Lynda Benglis

Richard Gray Gallery | New York

This very surprising exhibition marked a decisive change in the tactics and esthetics of Lynda Benglis—presenting what at first seemed to be an artistic about-face. Gone were the opulent and lush wallbound sculptures that have marked her work since the mid ’70s, those metallic rivulets and excrescences that progressively erupted from museum and gallery walls with incredible tactile boldness and irrepressible high spirits. In their place was something much leaner, a sequence of sculptures that reflect a pared-down and desiccating vision, seemingly the residue of the artist’s determination to probe and experiment.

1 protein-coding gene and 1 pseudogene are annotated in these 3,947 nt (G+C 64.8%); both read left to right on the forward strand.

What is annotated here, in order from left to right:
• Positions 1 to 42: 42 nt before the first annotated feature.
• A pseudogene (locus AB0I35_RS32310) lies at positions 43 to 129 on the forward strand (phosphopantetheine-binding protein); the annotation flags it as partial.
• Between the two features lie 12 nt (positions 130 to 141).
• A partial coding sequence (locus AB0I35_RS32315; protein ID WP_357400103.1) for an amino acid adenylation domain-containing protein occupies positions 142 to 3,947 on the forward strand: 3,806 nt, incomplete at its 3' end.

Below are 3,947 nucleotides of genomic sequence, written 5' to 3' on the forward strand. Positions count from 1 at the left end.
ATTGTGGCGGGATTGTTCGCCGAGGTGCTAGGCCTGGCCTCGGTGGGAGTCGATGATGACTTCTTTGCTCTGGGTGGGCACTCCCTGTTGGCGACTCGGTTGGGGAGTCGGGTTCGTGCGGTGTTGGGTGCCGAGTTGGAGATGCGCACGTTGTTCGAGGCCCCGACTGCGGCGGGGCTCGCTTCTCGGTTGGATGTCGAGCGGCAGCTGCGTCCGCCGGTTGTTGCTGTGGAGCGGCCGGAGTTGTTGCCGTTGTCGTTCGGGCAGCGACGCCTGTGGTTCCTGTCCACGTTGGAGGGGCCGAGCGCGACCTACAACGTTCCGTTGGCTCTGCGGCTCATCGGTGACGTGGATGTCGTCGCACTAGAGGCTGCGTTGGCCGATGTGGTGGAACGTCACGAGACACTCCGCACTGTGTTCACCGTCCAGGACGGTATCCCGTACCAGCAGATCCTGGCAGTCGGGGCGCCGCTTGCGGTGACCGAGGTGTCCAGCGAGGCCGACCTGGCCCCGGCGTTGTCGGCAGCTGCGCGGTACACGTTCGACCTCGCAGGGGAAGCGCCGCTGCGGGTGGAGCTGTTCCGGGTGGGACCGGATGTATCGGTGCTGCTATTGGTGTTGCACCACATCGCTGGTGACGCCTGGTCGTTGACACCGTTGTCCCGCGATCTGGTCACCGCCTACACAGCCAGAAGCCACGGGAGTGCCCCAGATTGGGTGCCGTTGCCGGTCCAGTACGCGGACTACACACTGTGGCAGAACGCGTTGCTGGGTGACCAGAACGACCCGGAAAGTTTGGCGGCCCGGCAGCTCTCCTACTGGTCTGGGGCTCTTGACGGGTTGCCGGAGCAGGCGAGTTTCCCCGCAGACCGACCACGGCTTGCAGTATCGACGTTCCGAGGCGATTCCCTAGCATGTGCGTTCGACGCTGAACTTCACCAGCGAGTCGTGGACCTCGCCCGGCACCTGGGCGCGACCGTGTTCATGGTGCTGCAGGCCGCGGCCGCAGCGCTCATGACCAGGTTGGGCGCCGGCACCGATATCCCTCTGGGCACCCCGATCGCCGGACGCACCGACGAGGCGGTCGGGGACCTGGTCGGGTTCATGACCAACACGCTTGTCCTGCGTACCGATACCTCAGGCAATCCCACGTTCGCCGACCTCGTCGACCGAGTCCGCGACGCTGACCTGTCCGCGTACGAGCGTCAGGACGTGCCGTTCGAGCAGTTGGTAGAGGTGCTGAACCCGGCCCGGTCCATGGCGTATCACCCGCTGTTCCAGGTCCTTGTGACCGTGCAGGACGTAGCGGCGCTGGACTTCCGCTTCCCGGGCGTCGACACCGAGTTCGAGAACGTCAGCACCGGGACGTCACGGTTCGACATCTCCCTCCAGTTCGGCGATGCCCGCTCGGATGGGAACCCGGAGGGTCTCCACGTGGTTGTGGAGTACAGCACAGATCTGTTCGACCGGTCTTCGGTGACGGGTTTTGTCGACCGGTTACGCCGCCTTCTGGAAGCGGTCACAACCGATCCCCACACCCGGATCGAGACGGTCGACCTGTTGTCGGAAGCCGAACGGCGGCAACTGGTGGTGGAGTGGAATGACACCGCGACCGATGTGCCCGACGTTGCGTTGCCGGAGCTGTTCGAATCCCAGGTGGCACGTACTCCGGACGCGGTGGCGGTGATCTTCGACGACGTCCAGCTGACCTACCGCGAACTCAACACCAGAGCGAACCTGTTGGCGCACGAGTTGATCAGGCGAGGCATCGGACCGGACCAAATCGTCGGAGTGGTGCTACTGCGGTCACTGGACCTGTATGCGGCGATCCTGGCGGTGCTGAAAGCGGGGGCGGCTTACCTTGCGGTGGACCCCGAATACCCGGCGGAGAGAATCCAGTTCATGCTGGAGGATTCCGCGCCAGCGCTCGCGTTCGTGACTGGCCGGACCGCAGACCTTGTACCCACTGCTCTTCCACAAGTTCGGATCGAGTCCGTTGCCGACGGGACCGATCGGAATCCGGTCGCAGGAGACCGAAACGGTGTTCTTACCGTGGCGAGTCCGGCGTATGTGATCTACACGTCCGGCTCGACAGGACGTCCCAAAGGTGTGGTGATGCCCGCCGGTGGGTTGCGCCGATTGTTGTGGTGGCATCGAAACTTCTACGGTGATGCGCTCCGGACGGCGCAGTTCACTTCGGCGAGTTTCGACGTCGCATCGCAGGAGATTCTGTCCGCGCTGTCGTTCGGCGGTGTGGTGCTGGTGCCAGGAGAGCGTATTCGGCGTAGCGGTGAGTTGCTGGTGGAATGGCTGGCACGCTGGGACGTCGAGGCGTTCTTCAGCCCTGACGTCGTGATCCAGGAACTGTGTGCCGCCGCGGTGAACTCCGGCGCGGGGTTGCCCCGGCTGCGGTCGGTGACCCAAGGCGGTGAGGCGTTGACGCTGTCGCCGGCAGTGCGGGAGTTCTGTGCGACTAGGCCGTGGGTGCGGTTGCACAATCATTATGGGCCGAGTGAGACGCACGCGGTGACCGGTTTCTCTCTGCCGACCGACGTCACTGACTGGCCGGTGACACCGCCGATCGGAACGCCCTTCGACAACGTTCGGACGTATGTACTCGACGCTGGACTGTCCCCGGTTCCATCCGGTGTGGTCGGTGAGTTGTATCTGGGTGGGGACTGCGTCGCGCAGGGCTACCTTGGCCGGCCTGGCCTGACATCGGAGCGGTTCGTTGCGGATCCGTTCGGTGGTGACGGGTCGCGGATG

Take, for example, Snakemare 1, 1991. A table-top sculpture with bronze attached to a stone base—a display system and combination of elements Benglis has never used before—it takes the form of a sinuous flow of whitened bronze, upheld at points by whitened bronze pieces that resemble

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